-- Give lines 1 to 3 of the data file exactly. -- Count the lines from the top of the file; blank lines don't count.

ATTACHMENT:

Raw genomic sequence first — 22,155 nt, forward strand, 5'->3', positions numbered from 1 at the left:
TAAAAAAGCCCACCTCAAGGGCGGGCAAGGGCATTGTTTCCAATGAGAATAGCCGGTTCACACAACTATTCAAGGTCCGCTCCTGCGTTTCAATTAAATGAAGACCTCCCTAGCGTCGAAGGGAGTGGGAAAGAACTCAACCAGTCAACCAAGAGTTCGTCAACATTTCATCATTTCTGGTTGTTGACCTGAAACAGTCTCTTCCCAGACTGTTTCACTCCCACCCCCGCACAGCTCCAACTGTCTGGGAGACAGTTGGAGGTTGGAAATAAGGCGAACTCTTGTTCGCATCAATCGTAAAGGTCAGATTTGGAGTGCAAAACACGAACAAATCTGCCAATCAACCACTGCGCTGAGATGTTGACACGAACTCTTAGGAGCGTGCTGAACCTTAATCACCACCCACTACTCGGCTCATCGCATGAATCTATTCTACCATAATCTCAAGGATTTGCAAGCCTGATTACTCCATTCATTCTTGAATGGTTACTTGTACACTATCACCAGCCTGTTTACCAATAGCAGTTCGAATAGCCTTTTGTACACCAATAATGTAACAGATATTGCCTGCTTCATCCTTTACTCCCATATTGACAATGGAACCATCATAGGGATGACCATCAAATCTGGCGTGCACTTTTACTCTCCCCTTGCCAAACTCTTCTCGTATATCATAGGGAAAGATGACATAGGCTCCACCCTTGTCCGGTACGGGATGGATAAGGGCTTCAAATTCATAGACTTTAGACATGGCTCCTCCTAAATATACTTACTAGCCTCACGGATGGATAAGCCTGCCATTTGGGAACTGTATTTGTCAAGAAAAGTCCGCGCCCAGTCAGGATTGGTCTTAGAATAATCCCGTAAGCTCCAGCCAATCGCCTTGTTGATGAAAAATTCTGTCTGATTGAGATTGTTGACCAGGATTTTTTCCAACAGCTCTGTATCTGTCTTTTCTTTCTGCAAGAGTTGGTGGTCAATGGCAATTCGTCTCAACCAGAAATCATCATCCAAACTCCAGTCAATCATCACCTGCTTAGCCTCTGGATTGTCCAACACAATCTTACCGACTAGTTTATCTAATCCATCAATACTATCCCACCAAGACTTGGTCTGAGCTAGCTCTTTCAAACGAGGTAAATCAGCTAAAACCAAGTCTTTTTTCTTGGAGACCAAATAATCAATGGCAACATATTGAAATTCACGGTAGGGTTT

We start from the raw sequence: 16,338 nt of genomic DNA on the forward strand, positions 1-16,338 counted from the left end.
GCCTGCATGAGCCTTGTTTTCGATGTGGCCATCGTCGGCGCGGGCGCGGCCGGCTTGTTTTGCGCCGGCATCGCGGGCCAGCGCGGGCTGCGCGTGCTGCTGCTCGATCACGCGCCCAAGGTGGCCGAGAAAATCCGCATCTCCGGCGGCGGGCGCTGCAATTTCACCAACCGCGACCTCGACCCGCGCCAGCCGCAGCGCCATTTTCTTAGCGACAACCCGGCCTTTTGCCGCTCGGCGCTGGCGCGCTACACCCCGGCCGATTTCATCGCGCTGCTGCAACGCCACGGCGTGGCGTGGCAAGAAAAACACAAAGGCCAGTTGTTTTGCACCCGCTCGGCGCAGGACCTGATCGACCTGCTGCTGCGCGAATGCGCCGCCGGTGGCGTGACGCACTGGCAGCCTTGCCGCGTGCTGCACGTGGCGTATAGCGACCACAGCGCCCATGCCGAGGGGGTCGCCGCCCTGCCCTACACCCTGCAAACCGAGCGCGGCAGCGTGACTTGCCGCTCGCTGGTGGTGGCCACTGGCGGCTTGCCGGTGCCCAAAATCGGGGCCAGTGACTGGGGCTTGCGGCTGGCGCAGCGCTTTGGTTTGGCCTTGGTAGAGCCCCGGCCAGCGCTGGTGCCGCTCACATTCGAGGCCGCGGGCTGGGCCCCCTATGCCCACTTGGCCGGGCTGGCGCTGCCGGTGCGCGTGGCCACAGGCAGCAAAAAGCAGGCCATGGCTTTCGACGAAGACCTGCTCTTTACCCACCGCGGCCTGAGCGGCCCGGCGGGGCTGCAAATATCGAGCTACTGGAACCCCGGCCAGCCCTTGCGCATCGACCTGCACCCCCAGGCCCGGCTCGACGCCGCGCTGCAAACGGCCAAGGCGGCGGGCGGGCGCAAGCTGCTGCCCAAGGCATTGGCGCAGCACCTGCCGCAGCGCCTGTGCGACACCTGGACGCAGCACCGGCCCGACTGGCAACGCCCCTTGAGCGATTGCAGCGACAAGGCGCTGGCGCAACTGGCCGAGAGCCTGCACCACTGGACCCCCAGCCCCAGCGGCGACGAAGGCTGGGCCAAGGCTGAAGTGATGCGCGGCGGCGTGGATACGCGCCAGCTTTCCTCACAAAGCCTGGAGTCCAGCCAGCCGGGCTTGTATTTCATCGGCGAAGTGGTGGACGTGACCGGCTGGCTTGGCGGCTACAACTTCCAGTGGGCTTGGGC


Raw genomic sequence first — 22,155 nt, forward strand, 5'->3', positions numbered from 1 at the left:
TAAAAAAGCCCACCTCAAGGGCGGGCAAGGGCATTGTTTCCAATGAGAATAGCCGGTTCACACAACTATTCAAGGTCCGCTCCTGCGTTTCAATTAAATGAAGACCTCCCTAGCGTCGAAGGGAGTGGGAAAGAACTCAACCAGTCAACCAAGAGTTCGTCAACATTTCATCATTTCTGGTTGTTGACCTGAAACAGTCTCTTCCCAGACTGTTTCACTCCCACCCCCGCACAGCTCCAACTGTCTGGGAGACAGTTGGAGGTTGGAAATAAGGCGAACTCTTGTTCGCATCAATCGTAAAGGTCAGATTTGGAGTGCAAAACACGAACAAATCTGCCAATCAACCACTGCGCTGAGATGTTGACACGAACTCTTAGGAGCGTGCTGAACCTTAATCACCACCCACTACTCGGCTCATCGCATGAATCTATTCTACCATAATCTCAAGGATTTGCAAGCCTGATTACTCCATTCATTCTTGAATGGTTACTTGTACACTATCACCAGCCTGTTTACCAATAGCAGTTCGAATAGCCTTTTGTACACCAATAATGTAACAGATATTGCCTGCTTCATCCTTTACTCCCATATTGACAATGGAACCATCATAGGGATGACCATCAAATCTGGCGTGCACTTTTACTCTCCCCTTGCCAAACTCTTCTCGTATATCATAGGGAAAGATGACATAGGCTCCACCCTTGTCCGGTACGGGATGGATAAGGGCTTCAAATTCATAGACTTTAGACATGGCTCCTCCTAAATATACTTACTAGCCTCACGGATGGATAAGCCTGCCATTTGGGAACTGTATTTGTCAAGAAAAGTCCGCGCCCAGTCAGGATTGGTCTTAGAATAATCCCGTAAGCTCCAGCCAATCGCCTTGTTGATGAAAAATTCTGTCTGATTGAGATTGTTGACCAGGATTTTTTCCAACAGCTCTGTATCTGTCTTTTCTTTCTGCAAGAGTTGGTGGTCAATGGCAATTCGTCTCAACCAGAAATCATCATCCAAACTCCAGTCAATCATCACCTGCTTAGCCTCTGGATTGTCCAACACAATCTTACCGACTAGTTTATCTAATCCATCAATACTATCCCACCAAGACTTGGTCTGAGCTAGCTCTTTCAAACGAGGTAAATCAGCTAAAACCAAGTCTTTTTTCTTGGAGACCAAATAATCAATGGCAACATATTGAAATTCACGGTAGGGTTT

We start from the raw sequence: 16,338 nt of genomic DNA on the forward strand, positions 1-16,338 counted from the left end.